In Memoriam 1942 – 2013 “Roger Ebert loved movies.”



The multiple twists, double-crosses and leaps in logic are more likely to prompt giggles than gasps, despite the impressive production values and the earnest efforts…


Oasis: Supersonic

While Oasis: Supersonic is never boring, especially for fans, it’s also not quite deep enough to justify its narrow focus, especially at its overlong running…

Other Reviews
Review Archives

Ballad of Narayama

"The Ballad of Narayama" is a Japanese film of great beauty and elegant artifice, telling a story of startling cruelty. What a space it opens…

Other Reviews
Great Movie Archives


The Night They Raided Minsky's


"The Night They Raided Minsky's" is being promoted as some sort of laff-a-minit, slapstick extravaganza, but it isn't.


It has the courage to try for more than that and just about succeeds. It avoids the phony glamour and romanticism that the movies usually use to smother burlesque (as in "Gypsy") and it really seems to understand this most-American art form.

Burlesque was born and thrived at a time when America was engaged in the early stages of the current moral revolution, when the rural Puritan ethic and the tentative "sophistication" of the cities discovered each other. Burlesque was essentially vaudeville plus sex, and in the early days the sex was direct, naive and almost innocent.

Director William Friedkin presents exactly that period, when there was an exuberance and healthy, robust quality burlesque later, dismally, lost. And he has placed his film solidly inside the Lower East Side society that produced Harold Minsky's burlesque. His characters live a public, voluble life, inhabiting delicatessens (and eating incredible, hilariously photographed meals). They dream up the sort of persecution of vice detectives that Ben Hecht was recording in Chicago. They regard burlesque not so much as an occupation, more a way of life.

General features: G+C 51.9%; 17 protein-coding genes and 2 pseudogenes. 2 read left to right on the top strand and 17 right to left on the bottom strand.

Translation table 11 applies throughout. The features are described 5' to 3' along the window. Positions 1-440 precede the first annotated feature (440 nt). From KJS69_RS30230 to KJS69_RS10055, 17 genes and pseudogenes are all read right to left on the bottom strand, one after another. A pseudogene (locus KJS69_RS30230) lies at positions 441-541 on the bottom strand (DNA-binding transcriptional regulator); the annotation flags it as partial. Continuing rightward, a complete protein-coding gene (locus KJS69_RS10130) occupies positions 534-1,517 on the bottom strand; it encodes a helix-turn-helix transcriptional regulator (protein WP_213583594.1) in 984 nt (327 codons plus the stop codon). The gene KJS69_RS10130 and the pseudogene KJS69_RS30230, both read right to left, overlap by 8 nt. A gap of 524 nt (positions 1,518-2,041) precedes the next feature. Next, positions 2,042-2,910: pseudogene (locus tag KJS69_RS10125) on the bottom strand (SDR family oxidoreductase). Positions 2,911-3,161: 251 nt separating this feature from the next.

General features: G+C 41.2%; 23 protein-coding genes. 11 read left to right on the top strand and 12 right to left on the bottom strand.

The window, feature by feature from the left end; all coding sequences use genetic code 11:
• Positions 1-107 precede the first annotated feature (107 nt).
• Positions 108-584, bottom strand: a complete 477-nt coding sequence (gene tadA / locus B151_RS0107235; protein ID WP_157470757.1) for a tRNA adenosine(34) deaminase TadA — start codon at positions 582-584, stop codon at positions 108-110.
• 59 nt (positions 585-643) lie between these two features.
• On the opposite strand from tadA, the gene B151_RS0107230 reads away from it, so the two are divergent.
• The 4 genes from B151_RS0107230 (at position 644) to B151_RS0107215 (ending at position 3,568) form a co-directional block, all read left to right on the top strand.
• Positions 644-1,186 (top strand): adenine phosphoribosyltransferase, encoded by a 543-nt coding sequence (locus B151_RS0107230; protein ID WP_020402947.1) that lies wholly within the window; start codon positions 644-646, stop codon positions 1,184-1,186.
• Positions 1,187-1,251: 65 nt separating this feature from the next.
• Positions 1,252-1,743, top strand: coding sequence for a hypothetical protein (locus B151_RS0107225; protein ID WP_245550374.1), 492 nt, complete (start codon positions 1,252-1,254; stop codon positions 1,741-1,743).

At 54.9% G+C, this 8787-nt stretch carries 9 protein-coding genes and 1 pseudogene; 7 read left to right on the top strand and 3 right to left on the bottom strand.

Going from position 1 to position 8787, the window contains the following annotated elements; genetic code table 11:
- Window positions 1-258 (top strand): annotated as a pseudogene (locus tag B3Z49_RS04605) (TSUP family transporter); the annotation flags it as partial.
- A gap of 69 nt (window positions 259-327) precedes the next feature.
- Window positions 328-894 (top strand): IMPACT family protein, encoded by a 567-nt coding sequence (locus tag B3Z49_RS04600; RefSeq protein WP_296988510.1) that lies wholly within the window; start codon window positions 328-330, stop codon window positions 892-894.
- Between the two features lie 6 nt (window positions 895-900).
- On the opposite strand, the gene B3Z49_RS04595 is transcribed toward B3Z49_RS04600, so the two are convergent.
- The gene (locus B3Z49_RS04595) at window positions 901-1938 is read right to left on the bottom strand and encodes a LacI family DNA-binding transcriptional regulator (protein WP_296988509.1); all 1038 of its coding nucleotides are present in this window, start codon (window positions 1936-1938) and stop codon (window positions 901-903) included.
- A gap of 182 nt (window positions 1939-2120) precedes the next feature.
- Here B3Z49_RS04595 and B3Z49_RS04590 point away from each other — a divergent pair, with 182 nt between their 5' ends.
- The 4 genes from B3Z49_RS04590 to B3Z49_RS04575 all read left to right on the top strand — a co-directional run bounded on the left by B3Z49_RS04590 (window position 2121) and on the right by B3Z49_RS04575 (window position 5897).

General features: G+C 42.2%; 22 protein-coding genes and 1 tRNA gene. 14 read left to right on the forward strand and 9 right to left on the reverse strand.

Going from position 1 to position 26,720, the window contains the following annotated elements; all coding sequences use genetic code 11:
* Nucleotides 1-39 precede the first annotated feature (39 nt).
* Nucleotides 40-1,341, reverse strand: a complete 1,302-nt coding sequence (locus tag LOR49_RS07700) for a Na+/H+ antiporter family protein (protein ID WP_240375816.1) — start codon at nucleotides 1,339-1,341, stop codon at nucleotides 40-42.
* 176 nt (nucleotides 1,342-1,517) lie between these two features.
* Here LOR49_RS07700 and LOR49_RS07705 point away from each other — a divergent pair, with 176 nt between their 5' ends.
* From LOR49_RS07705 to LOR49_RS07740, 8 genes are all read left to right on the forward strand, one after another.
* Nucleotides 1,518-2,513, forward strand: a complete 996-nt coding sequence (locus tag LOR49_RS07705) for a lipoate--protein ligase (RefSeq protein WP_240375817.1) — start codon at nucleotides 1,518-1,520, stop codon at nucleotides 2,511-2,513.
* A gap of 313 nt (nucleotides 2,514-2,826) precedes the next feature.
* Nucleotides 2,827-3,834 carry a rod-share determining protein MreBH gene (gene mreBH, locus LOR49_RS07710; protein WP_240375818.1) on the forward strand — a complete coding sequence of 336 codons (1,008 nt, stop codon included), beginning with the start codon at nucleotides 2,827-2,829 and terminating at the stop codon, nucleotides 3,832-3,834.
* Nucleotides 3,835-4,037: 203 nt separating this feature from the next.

The story concerns a young Amish girl (Britt Ekland) who comes to the big city and is blinded, as they say, by the glittering marquees. She dreams of dancing at Minsky's. She is contested for by two comics (Norman Wisdom and Jason Robards); pursued by her bearded, fundamentalist father, and she accidentally, inadvertently and charmingly invents the striptease.

Friedkin has deliberately used stereotypes in casting. Miss Ekland is as wide-eyed and innocent as anyone since the young Debbie Reynolds and her father is a refugee from a morality play. So the story itself takes on some of the simplicity of the burlesque skits which liberally illustrate the action.

Norman Wisdom, the great British comedian and music-hall veteran, is very good as the tenderhearted comic; Jason Robards isn't quite so good as the straight man and big operator. Bert Lahr is present just enough to make us mourn his recent death, and the film's last scene is a touching farewell.


Popular Blog Posts

Who do you read? Good Roger, or Bad Roger?

This message came to me from a reader named Peter Svensland. He and a fr...

No Longer an Inconceivable Future: The Vision of Alfonso Cuarón's "Children of Men"

FFC Seongyong Cho on watching 2006's dystopian thriller "Children of Men" ten years later.

Eye Protein: The Beauty of Trilogía de Guillermo del Toro

A review of Criterion's new box set of Guillermo del Toro films.

Hooray for Hillary: Commander-in-Chief

An article about Hillary Clinton's historic nomination as the first female presidential candidate and the most qualif...

Reveal Comments
comments powered by Disqus